Church of Santa Maria de Abade de Neiva

Abade de Neiva, Portugal

In 1152, Queen D. Mafalda, wife of D. Afonso Henriques, founded in the location of Neiva a monastery, a public construction that was incomplete at the time of her death. By 1220, the church was considered a royal church and continued to be operated as one of the monarchy's churches even by 1258. The tower was completed in the 15th century.

In 1732, orders were given to repair the porch that existed over the principal facade. Two years later, work was undertaken to open-up two belfries in the tower and erect a choir. This was followed closely behind by painting of the ceilings and plastering of the walls in the main chapel and nave (in 1744). Similar public work on the walls of the churchyard was also undertaken in 1758. But, by 1831, the church was already in ruins.

Beginning in 1904, the first work to rebuild or reconstruct the church began with the front wall, which was in a state of ruin, while in the interior the wood floors were replaced.


The church is located in a rural community, situated in an elevated area on the flank of a hilltop overlooking the national roadway. It is encircled by churchyard, parochial cemetery, public gardens and small, short residential buildings.

The plan consists of a longitudinal nave and rectangular presbytery, with the areas covered in varying tiled ceiling. The principal facade includes a portico without tympanium, but tall Romanesque entranceway consisting of four archivolts, supported by 8 columns with plain shaft and capitals with anthropomorphic and zoomorphic elements. Over the main door is a round oculus.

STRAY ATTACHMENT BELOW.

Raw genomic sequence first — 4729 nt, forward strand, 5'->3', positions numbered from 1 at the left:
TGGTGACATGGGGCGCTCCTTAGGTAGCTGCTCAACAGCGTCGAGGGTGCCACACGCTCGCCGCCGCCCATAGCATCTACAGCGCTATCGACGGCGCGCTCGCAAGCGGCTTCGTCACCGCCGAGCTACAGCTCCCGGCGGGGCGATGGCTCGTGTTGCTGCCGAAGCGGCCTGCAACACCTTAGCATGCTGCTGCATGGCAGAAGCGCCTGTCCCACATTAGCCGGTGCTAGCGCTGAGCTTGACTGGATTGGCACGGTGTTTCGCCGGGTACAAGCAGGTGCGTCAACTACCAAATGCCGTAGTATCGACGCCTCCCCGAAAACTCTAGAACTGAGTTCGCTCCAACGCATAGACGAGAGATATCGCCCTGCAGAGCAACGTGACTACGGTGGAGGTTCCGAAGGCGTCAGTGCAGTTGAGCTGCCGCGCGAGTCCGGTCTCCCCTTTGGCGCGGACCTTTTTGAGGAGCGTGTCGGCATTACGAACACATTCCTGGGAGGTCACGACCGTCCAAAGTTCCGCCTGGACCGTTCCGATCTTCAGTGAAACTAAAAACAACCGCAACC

The lateral doorways also have vaulted entranceways, but more in keeping with the Gothic style. At about halfway up the walls are small, simple slits, while along the lateral nave walls are Romanesque cantilevers, with sculptures of faces, fish, animal heads (including bulls and pigs), a series of balls and a post-Dionisic shield (on the north).

In the interior is a triumphal arch with supported by two simple columns. The head of the main chapel is illuminated by Gothic window with four-lobed oculus. The walls are covered in lettering, that is almost alphabetic. Along the southern part of the church is a low, imposing tower crowned by pyramidal merlons.



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Founded: 1152
Category: Religious sites in Portugal

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User Reviews

Henrique Dias (2 years ago)
Linda e tradicional igreja.
António Sant'Ana (3 years ago)
Bonita igreja Românica. Muito bem preservada. Vale a pena a visita.
Delfina Gonçalves (5 years ago)
Sempre muito bonita a minha terra
Valter Coelho (5 years ago)
Uma pérola romana em excelente estado de preservação. Das igrejas mais antigas de Portugal com uma envolvente ajardinada que merece visita.
Carlos Pereira (5 years ago)
Monumento Histórico lindíssimo com um espaço verde espectacular em seu redor.
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